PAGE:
Brow Beat

How Listening to Musicals Is Getting Me Through the Pandemic

images from Little Shop of Horrors, Fiddler on the Roof, Guys and Dolls, Cabaret
Photo illustration by Slate. Photo by Marina Khromova/iStock/Getty Images Plus.

Aside from baby boomers and lovers of midcentury whimsy like myself, not many people remember Bye Bye Birdie. It’s a stage-then-movie musical from the early 1960s that you might have seen on the shelves at your local video store as a kid. Maybe you remember it being a plot point on Mad Men, or heard about in 2016 when NBC vowed to make it their next live musical (they still haven’t). But I’ve been listening to the soundtrack a lot lately. I bought a copy of the 1975 Original Broadway Cast rerelease a few years ago, an ostensibly ironic purchase that, if I’m honest, was always sincere. It was the first step in my acceptance that I actually, genuinely like musicals—not just the experience of seeing one in a darkened theater, but the actual score itself. Over-the-top as they are, soundtracks from stage productions bring me as much joy as the rock ’n’ roll I cover at my day job. And in the past few years, it has felt almost necessary to stop hiding my love of the cheesiest American art form and embrace my status as a lifelong theater nerd.

I love a long list of classic musicals: Cabaret, Little Shop of Horrors, Fiddler on the Roof, and many more. I like to call myself a “reformed theater kid”: I was active on school and community stages in my tween and teen years, but before that, I knew them through my immigrant family. (I’m ethnically Mexican but culturally white.) Both my grandparents crossed a border to settle in California and weathered the Depression and World War II in rapid succession (the deciding factor in my grandmother marrying my grandfather was that he had a stable job as a cab driver). They endured racist side-eyes from their white neighbors and made an effort to ditch any remaining Mexican culture they might have brought with them to the States in order to fit in. They filled their house with big-band music, American standards, and some popular soundtracks. As a result, I literally don’t know a single song in the Spanish language (aside from some snatches of Selena I’ve picked up over the years), but I do know “A Bushel and a Peck” from Guys and Dolls, because my grandmother used to sing it to me.

As an adult, I’ve try to keep my performing past under wraps. Being a theater nerd was never cool to begin with, but it’s worse to cling to memories of your time in the spotlight like a high school football star still shining up his trophies 20 years later. Polite society seems to find something sad about being nostalgic for the activities you loved in adolescence. But now that we’re in the midst of a worldwide pandemic, shame is no longer a concern of mine.

It seems a lot of other people are getting over any lingering self-consciousness surrounding show tunes, too. Over the past week, theater geeks everywhere have been breaking their long silence. Some are crowdsourcing recommendations on Twitter. Actors and enthusiasts are inviting students to sing their now-canceled solos for the masses via video. PBS knew exactly what we need for the long days of quarantine: a treasure trove of perennials like The Sound of Music, 42nd Street, and The King and I. And, perhaps most moving of all, infamous cinematic disaster Cats was released on iTunes for the good of the nation. If we can’t be together in a theater to take our mind off things, we’ll sing some light, fluffy songs at one another from a distance.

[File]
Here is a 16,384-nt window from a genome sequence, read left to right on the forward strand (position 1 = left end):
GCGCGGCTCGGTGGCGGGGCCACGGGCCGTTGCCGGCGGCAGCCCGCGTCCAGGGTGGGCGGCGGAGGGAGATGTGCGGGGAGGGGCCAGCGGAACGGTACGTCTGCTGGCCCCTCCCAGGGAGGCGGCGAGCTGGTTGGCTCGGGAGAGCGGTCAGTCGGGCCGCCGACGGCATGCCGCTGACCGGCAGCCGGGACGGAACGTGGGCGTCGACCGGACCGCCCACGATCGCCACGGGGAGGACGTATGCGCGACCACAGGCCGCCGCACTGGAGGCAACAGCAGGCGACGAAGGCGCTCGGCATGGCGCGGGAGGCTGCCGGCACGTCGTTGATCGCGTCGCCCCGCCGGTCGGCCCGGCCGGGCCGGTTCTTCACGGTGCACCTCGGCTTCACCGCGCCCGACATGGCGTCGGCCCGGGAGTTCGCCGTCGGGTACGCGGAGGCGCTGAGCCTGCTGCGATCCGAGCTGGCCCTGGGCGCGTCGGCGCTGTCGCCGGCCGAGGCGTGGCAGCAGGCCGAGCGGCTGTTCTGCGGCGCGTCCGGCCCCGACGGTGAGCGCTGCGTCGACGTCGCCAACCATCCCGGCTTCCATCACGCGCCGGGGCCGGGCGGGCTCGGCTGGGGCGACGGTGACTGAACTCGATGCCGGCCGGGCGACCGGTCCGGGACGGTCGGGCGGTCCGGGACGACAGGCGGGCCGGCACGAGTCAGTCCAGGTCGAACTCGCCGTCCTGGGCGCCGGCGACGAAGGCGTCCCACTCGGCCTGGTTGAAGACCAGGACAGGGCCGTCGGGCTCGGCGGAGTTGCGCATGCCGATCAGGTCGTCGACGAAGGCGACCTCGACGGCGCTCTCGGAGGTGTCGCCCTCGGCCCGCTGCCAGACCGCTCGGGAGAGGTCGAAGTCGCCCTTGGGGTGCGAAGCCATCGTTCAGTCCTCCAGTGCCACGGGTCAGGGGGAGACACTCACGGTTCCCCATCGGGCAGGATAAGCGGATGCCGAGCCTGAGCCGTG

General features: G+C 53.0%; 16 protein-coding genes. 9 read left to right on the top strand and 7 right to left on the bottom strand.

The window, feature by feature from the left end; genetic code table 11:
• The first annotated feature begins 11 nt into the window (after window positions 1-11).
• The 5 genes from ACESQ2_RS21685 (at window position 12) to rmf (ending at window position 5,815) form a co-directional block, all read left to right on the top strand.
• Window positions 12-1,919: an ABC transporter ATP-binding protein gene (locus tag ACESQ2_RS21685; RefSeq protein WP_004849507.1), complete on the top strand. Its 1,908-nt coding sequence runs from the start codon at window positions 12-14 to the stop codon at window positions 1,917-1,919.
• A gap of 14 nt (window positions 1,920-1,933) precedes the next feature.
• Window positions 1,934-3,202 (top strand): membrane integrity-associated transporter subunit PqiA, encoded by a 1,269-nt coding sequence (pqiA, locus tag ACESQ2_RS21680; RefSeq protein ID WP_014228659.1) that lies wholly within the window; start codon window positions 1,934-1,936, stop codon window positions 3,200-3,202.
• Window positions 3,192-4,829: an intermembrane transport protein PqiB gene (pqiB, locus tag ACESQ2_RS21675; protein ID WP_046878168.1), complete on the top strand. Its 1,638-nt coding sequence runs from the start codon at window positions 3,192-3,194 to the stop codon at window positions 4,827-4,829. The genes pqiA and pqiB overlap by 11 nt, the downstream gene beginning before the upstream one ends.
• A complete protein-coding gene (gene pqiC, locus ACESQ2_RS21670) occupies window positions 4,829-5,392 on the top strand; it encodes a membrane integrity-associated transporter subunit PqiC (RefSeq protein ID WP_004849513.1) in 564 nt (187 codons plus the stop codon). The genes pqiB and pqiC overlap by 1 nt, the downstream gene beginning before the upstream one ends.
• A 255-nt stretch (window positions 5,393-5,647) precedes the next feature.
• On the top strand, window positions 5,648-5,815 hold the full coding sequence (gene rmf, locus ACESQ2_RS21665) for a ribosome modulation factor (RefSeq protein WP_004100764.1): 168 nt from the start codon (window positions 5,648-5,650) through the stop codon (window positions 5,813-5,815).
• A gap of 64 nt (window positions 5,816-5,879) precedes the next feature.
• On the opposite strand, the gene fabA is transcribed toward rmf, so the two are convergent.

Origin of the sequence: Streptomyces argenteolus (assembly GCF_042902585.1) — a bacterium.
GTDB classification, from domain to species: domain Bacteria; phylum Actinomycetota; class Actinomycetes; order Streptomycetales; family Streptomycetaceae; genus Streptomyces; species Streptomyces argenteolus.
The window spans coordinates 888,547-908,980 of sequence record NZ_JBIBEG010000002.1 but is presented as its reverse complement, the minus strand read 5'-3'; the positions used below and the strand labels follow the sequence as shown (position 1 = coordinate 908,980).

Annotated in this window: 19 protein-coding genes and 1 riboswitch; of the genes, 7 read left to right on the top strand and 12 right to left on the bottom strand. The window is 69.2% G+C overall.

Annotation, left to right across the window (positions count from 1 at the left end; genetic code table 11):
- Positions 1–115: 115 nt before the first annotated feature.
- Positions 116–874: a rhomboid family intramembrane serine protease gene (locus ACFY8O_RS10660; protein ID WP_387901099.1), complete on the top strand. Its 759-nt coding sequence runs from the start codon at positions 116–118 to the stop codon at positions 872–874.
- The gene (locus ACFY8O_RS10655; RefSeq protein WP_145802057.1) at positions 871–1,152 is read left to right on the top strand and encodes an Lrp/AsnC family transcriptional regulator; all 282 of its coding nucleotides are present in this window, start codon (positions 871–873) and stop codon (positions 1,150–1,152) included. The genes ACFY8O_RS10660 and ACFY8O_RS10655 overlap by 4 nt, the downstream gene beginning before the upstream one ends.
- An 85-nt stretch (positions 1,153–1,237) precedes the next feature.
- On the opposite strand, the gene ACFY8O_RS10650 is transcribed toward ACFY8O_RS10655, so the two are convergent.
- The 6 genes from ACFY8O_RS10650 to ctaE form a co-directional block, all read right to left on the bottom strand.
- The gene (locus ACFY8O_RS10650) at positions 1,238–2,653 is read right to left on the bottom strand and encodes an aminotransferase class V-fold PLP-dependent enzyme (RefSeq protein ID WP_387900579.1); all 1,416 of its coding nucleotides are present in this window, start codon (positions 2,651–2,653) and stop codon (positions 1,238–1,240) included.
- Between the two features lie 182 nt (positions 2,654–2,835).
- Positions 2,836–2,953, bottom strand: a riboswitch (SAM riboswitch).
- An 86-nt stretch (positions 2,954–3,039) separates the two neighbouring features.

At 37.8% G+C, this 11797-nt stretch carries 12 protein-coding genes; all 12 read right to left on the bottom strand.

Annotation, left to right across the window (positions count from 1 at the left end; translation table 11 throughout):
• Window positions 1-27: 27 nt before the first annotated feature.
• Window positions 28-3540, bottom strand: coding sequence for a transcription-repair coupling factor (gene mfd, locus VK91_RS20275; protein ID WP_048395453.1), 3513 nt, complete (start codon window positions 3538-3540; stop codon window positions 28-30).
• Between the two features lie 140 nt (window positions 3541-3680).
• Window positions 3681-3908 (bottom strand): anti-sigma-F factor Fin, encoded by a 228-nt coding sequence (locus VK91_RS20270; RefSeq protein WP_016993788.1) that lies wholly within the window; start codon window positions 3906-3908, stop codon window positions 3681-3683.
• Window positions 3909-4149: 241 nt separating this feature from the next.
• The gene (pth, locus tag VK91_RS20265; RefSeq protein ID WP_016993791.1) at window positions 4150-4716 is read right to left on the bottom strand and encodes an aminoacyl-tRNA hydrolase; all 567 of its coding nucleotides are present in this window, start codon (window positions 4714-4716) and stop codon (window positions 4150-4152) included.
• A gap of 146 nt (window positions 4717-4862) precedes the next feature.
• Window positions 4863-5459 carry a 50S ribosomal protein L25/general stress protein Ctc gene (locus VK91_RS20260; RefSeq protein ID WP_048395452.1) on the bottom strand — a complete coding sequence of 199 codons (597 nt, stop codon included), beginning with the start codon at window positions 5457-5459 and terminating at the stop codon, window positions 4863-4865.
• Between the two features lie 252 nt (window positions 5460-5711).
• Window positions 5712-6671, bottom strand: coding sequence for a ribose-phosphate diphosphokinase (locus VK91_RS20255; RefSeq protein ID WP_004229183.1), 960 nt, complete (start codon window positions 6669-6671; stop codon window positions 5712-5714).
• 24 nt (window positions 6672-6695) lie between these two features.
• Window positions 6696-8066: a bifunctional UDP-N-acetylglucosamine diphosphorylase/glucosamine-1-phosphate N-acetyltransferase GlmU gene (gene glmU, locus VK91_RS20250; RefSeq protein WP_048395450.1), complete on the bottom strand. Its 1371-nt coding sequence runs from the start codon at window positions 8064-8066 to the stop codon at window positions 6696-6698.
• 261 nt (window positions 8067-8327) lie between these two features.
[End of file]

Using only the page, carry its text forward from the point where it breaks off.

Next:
Sometimes, musicals soothe us because the music itself is like shooting cotton candy into a vein. But sometimes there’s an element of catharsis: While the classics are often the all-singing, all-dancing bursts of joy that give the musical genre it’s happy-go-lucky stereotype, more contemporary works can be complex, somber, and brimming with black humor. Fiddler on the Roof lays the horrors of displacement bare. Sweeney Todd sees people singing about feeding corpses to the public. Rent reflects the toll of the last great public health crisis in the United States. And as I have impressed upon my husband numerous times, Cabaret is not just another campy, flapper-focused, Fosse-choreograped vehicle about the onstage antics in a nightclub. These days, the theme of a carefree way of life being slowly chipped away at by world events is a little too real.

But even when they reflect troubled times, musicals offer a tantalizing escape from a dark reality. The music is, more often than not, bouncy and upbeat, and everything usually wraps up neatly by the end. They also seem to go mainstream when people need that the most: The Depression ushered in the first great wave of movie musicals, World War II and the handful of years after were the golden age of the American stage, and the genre went under an innovative overhaul in the Vietnam years with shows like Hair and Godspell. And though Hamilton, with its famously diverse cast, made its Broadway debut in 2015, its vision of a U.S. built by immigrant labor spread across the country as a rebuttal to a wave of white-nationalist fervor. It often feels glib to say that great tragedy inspires great art, as if the latter could ever make up for the former. There’s never a time when things aren’t tough to at least someone out there, but when ways of life start to be upended across the globe, the musical genre—especially the examples of it that are most well-known—acts as a communal comfort. But maybe the musical’s power to comfort in uncertain circumstances is why my grandparents loved them so much. And maybe that’s why the country has suddenly burst into song.